Welcome Readers :)

Welcome readers !
Thank you for visiting 'Inside the child' and hope that your time spend reading my blog is educational. It includes my thoughts and approach to a child, based on the Montessori educational philosophy that emphasize on independence, freedom within limits and learning concepts of working with materials hands-on, rather than by direct instructions.

My favorite quote by Dr. Maria Montessori “There is in every child a painstaking teacher, so skillful that he obtains identical results in all children in all parts of the world. The only language men ever speak perfectly is the one they learn in babyhood, when no one can teach them anything!”
As a Children's House Montessori teacher, it is my pleasure to share my experience with children of ages 2 1/2 - 7 yrs old, and how small little things makes a big difference. Enjoy reading. Thank you.

Thursday, May 19, 2011

hm, fingers !

From the beginning, I have seen children move their fingers as if they are trying to catch a star :) As they grow, the grip of their fingers gets stronger. We believe that the movement of fingers helps the brain to work faster. I have seen this on myself a lot. If I am continuously typing, my thoughts are loaded, while when I am not then my mind is so relaxed. Even when we cook, our mind is always rushing at full speed.

It's the same with children. The brain is more active and extra charged if the fingers are always wiggling. Hm, I know, you are thinking of the benefits !! Well, there are lots of benefits. But before I go there, I always wonder why people are so result oriented ! Like, lots of times people would skip the process just to see the result. Most of the time they want to know the outcome/benefits/result, nobody really give a thought to the process.

On this note, just to give you a slight hint that Montessori education is all process oriented rather than result oriented. We all observe the child's actions from the beginning, like each step he takes, follow him and guide him through that process. The development of the brain and other internal organs only become stronger when they are continuously in action or say repeatedly practicing. Oh ! let me not divert from my title. So, fingers gives the brain the motive to grow and to be more curious. Wiggly fingers help the child to develop a pincer grip. It is when you a carry an object using your fore finger and thumb.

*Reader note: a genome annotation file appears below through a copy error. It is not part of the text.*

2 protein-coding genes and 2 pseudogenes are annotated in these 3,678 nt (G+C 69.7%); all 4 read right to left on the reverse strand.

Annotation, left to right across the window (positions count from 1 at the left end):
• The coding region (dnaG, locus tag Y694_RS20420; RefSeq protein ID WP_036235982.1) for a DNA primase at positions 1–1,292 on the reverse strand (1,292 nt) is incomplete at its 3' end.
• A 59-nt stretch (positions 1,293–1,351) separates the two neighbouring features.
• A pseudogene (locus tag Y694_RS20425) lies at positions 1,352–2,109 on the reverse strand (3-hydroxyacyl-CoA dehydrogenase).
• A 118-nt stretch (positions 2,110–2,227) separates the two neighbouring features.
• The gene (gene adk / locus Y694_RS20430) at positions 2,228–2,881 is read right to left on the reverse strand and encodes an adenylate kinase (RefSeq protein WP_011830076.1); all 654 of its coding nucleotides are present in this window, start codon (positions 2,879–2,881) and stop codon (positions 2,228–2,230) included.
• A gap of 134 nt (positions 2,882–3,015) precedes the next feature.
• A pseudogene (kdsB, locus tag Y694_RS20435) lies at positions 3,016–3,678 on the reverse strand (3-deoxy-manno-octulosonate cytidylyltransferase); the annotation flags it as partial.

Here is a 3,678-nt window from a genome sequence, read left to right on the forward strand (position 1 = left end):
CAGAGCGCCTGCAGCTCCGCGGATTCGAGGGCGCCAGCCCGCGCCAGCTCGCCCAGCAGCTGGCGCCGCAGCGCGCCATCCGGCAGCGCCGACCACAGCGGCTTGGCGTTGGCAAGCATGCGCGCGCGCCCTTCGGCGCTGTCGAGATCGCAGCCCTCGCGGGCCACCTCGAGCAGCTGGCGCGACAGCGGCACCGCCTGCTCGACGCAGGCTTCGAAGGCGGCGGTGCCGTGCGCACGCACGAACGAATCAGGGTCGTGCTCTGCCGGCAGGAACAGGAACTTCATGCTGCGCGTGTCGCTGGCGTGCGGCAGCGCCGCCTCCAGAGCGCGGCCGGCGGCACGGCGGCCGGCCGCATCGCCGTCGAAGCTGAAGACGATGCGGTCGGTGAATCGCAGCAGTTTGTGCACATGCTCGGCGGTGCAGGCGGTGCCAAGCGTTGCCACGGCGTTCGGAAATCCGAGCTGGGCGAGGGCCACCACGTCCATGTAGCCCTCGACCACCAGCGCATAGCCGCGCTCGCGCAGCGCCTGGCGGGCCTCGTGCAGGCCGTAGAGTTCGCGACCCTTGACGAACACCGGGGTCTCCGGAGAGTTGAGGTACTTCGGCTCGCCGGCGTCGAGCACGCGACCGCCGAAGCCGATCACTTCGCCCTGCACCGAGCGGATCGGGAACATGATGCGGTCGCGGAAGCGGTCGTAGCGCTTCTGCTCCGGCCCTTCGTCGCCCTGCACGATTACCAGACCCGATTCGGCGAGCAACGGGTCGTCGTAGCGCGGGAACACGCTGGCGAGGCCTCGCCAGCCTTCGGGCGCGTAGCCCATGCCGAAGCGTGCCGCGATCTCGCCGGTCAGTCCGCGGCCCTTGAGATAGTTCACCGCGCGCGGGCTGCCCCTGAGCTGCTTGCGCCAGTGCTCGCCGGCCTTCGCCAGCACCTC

image taken from www.dicesetter.com

A Pincer grip eventually helps the child to hold a pencil, colors, and carry other objects like a tray, a bowl, a spoon, and everything else. A child begins to develop control over his body. Gradually, learns to balance his movements.

Below are a few beginner activities that can help develop a pincer grip via squeezing.

Activity 1- Squeezing koosh balls

Koosh balls in a basket

Koosh balls are harmless, soft, rubber balls that are easy to grasp and you can clean them with water or just wipes. This is a good activity for a child between 1 year - 3 years. Children simply squeeze these balls, it is a good hand muscle exercise :) Of course, develops their grasping capability, pincer gripping, and control over the fingers. They simply have to squeeze them.

Activity 2 - Tower of cubes

The Pink tower/Tower of cubes/Stacking cubes

Children love this activity. This activity keeps children busy for hours. It is a great exercise because they get to walk to the tower to get each cube one by one, to the rug, but you can do the same thing at home, either on a carpet or in their play room or anywhere they are comfortable to work. The motive is, they should get each cube one by one and spread them randomly, choose the biggest to smallest cube, again, one by one and stack them from big to small. This activity helps to observe, compare, contrast, discriminate, gives reason, helps them decide, solve problems, make judgements, create order, that goes from biggest to smallest and appreciate sequential quantities. That's why I love Montessori education and every time I talk about it, I always feel so lucky to have it in me and that I can share it with others and pass it on to children.

I understand for some people it is very hard to send their children to a Montessori school because either they are too far to reach or there are none in their town. A good variation to the Pink Tower is the famous stacking cubes that you find in every toy store.
image taken from toys r us - http://www.toysrus.com/product/index.jsp?productId=3472513

Wonder, if you have any ideas to make something on your own. If you do, then it would be my pleasure to get some idea from you. Until then, ENJOY learning :) !

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